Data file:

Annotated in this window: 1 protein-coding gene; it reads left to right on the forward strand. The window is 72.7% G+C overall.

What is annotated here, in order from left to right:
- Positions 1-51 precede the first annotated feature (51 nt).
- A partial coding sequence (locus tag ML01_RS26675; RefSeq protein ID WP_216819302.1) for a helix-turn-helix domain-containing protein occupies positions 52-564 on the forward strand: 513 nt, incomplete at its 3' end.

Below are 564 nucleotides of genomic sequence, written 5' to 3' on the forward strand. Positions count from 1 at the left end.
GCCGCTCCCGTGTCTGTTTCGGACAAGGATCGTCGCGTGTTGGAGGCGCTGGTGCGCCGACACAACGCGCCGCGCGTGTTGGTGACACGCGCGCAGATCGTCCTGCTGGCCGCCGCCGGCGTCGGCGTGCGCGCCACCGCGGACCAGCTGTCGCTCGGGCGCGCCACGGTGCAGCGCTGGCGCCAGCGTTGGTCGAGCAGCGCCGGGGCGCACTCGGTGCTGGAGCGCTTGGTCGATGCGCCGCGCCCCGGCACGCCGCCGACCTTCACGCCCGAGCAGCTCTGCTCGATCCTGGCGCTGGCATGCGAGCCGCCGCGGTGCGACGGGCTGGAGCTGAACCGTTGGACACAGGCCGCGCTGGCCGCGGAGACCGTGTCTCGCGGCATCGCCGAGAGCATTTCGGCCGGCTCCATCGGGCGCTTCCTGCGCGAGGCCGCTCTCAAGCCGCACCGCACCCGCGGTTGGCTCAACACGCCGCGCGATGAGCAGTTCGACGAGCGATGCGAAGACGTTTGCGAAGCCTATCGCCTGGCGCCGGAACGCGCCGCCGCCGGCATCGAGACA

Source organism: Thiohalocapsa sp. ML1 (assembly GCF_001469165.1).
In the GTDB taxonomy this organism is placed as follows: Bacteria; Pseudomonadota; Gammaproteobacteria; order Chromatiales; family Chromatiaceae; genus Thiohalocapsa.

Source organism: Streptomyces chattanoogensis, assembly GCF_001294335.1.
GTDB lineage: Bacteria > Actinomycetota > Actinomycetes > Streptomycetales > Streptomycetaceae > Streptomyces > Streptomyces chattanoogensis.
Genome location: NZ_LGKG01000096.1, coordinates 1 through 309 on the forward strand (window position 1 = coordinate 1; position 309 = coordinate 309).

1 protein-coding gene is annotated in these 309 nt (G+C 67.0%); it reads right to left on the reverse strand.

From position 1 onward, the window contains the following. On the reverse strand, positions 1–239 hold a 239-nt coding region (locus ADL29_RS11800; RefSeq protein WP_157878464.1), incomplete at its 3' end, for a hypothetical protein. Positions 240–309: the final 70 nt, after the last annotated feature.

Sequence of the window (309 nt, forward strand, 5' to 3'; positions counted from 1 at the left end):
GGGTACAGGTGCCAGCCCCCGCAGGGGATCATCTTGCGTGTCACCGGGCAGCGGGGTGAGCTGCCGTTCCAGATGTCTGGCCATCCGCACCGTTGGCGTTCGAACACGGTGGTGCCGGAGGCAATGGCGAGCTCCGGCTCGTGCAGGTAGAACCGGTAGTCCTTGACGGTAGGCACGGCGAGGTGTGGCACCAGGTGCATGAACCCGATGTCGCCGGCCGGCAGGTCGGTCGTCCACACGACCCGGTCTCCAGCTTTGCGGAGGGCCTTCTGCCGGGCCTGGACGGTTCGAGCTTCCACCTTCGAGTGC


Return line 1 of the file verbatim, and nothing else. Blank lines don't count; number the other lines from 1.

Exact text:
Annotated in this window: 1 protein-coding gene; it reads left to right on the forward strand. The window is 72.7% G+C overall.